6 Physical Symptoms That shows You’re Drinking Too Much Coffee


4-times-you-shouldnt-drink-coffee

6 Physical Symptoms That shows You’re Drinking Too Much Coffee

Coffee as been mans best stimulant against drowsiness, and also for us to e=be active. For some, their day is never complete without a morning mug of coffee. Coffee is also linked to some pretty sweet perks, from healthy longevity to decreased risk for dementia.

We’re not saying you have to quit coffee, but there are tweaks to your daily ritual that can tone down its aftermath. Lets consider some 5 physical symptoms that you may see, and make you stop taking coffee almost immediately. Interestingly, while compiling this article, Prevention.com, did a whole lot of support towards that regard.

1.You crash during the day.
Props to coffee for its pick-me-up benefits—it can take you from tired to wired in a flash. But when the jolt wears off, you could come crashing down. A study published in the journal Neuropsychopharmacology also found that caffeine could wreck productivity, causing hard workers to slack off. “Many people rely on their caffeine fix to help them feel alert in the day but it’s truly false energy,” warns Jenna Braddock, RDN, a sports nutritionist in St. Augustine, FL.

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Coffee fix: Make sure you eat for energy. “Only food can provide real fuel for your body,” adds Braddock. Only coffee does not. You think it does, but in reality, it just saps away the energy.

2. You are a little too amped up.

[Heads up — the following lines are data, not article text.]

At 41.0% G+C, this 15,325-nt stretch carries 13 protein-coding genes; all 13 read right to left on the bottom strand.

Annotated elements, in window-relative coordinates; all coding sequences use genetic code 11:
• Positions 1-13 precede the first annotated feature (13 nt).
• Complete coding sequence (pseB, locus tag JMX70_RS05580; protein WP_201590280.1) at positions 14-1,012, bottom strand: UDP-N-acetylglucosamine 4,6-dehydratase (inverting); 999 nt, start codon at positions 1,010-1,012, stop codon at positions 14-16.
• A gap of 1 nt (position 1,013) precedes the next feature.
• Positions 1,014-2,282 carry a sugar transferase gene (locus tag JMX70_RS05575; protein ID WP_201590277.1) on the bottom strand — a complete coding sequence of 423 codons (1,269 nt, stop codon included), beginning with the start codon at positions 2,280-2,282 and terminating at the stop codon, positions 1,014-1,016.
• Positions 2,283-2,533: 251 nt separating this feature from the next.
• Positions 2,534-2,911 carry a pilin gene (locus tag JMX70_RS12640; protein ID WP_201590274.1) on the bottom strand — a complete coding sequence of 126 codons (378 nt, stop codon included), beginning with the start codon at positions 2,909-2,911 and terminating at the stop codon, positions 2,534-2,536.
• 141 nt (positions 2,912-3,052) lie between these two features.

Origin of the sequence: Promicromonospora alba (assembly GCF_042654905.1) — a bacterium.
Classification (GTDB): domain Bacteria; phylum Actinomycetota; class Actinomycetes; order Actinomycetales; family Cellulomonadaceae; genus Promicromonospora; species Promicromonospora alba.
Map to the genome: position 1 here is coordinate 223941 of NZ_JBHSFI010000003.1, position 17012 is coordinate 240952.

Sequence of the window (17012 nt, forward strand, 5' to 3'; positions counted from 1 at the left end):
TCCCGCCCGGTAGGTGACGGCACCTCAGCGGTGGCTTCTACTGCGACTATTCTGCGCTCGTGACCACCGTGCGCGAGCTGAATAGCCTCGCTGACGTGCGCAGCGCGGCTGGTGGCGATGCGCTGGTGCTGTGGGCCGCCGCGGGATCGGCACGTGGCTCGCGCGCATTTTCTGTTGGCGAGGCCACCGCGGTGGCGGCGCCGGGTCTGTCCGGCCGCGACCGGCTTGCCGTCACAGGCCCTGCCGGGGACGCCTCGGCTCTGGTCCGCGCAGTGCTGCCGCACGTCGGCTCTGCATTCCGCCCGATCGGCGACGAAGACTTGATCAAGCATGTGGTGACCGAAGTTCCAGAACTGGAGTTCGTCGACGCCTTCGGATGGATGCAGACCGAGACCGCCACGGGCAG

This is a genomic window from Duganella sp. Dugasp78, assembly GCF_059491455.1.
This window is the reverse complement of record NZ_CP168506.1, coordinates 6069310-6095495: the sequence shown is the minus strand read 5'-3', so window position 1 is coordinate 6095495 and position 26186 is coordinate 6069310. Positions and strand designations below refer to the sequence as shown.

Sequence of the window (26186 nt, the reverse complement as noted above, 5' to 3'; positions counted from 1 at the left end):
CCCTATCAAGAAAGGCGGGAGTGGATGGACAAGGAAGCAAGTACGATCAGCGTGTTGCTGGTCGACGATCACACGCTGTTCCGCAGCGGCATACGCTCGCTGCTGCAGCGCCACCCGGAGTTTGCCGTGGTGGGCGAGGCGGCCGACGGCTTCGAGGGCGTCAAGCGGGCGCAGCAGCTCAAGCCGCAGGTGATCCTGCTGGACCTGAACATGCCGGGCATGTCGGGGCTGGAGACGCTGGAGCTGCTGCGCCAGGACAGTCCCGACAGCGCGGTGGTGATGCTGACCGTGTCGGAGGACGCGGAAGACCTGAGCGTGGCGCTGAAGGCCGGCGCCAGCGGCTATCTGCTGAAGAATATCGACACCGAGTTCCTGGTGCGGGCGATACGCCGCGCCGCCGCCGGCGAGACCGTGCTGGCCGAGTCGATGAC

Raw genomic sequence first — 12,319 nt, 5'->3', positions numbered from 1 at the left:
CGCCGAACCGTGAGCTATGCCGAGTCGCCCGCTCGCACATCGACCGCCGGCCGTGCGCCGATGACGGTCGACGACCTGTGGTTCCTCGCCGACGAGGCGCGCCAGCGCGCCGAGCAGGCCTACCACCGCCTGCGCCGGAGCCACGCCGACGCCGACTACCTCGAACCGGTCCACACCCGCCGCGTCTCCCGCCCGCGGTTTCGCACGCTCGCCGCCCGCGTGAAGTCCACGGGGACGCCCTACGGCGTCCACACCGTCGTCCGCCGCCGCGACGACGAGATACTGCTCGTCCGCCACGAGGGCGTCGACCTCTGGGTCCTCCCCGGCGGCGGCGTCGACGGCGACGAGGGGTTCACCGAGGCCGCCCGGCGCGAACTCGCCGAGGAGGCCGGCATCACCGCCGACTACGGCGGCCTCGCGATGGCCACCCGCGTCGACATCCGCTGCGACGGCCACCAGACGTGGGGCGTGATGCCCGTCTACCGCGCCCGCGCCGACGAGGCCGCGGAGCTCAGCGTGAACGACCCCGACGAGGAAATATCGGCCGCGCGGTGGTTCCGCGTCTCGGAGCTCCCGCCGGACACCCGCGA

Not only is coffee a central nervous system stimulant, but caffeine blocks adenosine receptors while jacking up adrenaline, dopamine, and glutamate, a combo that can cause a fight-or-flight frenzy. “Sympathetic nervous system activation can lead to anxiety, jitters, increased heart rate, irritability, and perhaps even anger outbursts,” says Michael Yassa, PhD, an associate professor of neurobiology and behavior at University of California, Irvine and director of the Center for the Neurobiology of Learning and Memory.

Coffee fix: “Switching to decaf helps, as it reduces, but doesn’t completely eliminate, the caffeine intake,” says Yassa, who warns against coffee for anyone with a heart condition.

3. You take several trips to the bathroom.
Coffee is a diuretic, meaning it can up your urinating frequency, especially if you’re not a regular coffee drinker. “While the research says coffee isn’t technically dehydrating, if you’re drinking coffee and not getting enough water, you’re not really hydrating your system,” says Corinne Dobbas, MS, RD, a San Francisco-based registered dietitian.

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Coffee fix: Have a healthy snack with your espresso. “Food will slow down the movement of fluid through your stomach and digestive tract—and ultimately your bladder,” says Braddock.

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